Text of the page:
One hundred seventy-seven people were detained in several investigations in less than a week as part of a crackdown on Kurds ahead of a presidential runoff in Turkey on May 28, according to the Mezopotamya News Agency (MA).
Twelve musicians who performed during the election campaign of the pro-Kurdish Green Left Party (YSP) were detained on Wednesday in Turkey’s western province of İzmir. In an investigation initiated by the İzmir Chief Public Prosecutor’s Office, the musicians were taken into custody for allegedly disseminating terrorist propaganda. They performed during the opening ceremonies of the YSP’s election campaign offices in the province.
The prosecutor’s office launched the investigation due to the alleged dissemination of propaganda for the outlawed Kurdistan Workers’ Party (PKK), listed as a terrorist organization by Turkey and much of the international community.
On Tuesday police detained at least 65 people including members of the YSP as well as executives from the pro-Kurdish Peoples’ Democratic Party (HDP) and the Peoples’ Democratic Congress (HDK). The raids in 11 provinces were carried out as part of investigations overseen by the chief public prosecutor’s offices in Tekirdağ, Mersin and Mardin. The warrants included charges of “aiding and abetting a terrorist organization.”
On Thursday Turkish police and gendarmes conducted a series of raids in Hakkari and Şanlıurfa provinces, resulting in the detention of at least 32 individuals. Thirty were detained in Hakkari, while an additional two were taken into custody in the Halfeti district of southeastern Şanlıurfa province. The detainees, who include members of pro-Kurdish political parties, face accusations of “disseminating propaganda for a terrorist organization” and “membership in a terrorist organization.”
Nineteen people were detained on Monday as part of an investigation over a celebration held in Ankara on March 19 to mark the spring festival of Nevruz. The Ankara Chief Public Prosecutor’s Office launched the investigation due to the alleged dissemination of propaganda for the outlawed PKK.
Nevruz is traditionally marked by Kurds in the second half of March as the first day of spring, with colorful celebrations across the country’s predominantly Kurdish southeast. However, the celebrations, which have a highly symbolic meaning for Kurds, have often been marred by heavy-handed police intervention.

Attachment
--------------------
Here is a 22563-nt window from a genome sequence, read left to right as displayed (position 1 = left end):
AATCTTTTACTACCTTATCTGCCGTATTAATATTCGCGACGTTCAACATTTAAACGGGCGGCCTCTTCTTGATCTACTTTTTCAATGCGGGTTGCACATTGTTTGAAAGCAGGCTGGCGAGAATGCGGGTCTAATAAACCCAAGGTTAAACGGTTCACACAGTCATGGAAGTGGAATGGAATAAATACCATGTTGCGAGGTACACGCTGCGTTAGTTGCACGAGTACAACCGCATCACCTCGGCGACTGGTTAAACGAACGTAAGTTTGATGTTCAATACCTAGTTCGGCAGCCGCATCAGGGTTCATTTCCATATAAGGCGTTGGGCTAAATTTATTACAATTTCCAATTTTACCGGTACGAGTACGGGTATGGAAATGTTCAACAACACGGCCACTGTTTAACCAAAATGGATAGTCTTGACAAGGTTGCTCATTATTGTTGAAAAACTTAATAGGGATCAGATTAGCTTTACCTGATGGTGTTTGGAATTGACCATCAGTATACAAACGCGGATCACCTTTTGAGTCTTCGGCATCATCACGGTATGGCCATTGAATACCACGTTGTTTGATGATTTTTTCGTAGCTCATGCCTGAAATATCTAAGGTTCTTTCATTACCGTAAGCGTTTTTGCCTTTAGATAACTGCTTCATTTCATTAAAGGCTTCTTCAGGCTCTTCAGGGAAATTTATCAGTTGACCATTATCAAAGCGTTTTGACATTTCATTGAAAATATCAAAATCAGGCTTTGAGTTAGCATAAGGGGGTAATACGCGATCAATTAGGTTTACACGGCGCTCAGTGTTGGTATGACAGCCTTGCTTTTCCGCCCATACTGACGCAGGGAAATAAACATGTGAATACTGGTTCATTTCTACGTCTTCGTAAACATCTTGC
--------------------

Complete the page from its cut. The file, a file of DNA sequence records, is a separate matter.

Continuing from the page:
Four young Kurdish men who were doing a traditional dance to music being played from loudspeakers were detained by İstanbul police and forced to lie on the ground in handcuffs on Sunday in İstanbul’s Kadıköy district.
According to MA, several Kurds were also detained as parts of separate investigations in Şırnak, Manisa, İstanbul and Adana provinces during the week.
Turkey is poised to hold a runoff on May 28 following results from the May 14 presidential election that showed President Recep Tayyip Erdoğan failing to secure a victory against his secular rival, Republican People’s Party (CHP) leader Kemal Kılıçdaroğlu.
Turkey’s embattled incumbent has often accused the HDP of links to the outlawed PKK, which the party denies. The PKK has been waging a bloody campaign in Turkey’s southeast since 1984.
Since the HDP faces a closure case on terrorism charges, it ran in the parliamentary elections under the banner of the YSP to avoid the risks of the party’s closure before the elections.
The YSP secured 61 seats in parliament with 8.8 percent of the vote.
The HDP said in March it would not field a presidential candidate in the May 14 elections.
The party announced in late April that it would support Kılıçdaroğlu and reiterated its endorsement for the runoff.
Nuray Özdoğan, a co-spokesperson for the HDP’s law and human rights commissions, said on May 7 that 295 people were detained and 61 were arrested in several investigations over the course of a month as part of a crackdown on the HDP.
A government crackdown on Kurdish parties and politicians in Turkey had reached new heights following a coup attempt in the country in July 2016.
Dozens of democratically elected Kurdish mayors were removed from office, while a large number of Kurdish politicians, including the former co-chairs of the HDP, were jailed following the coup attempt.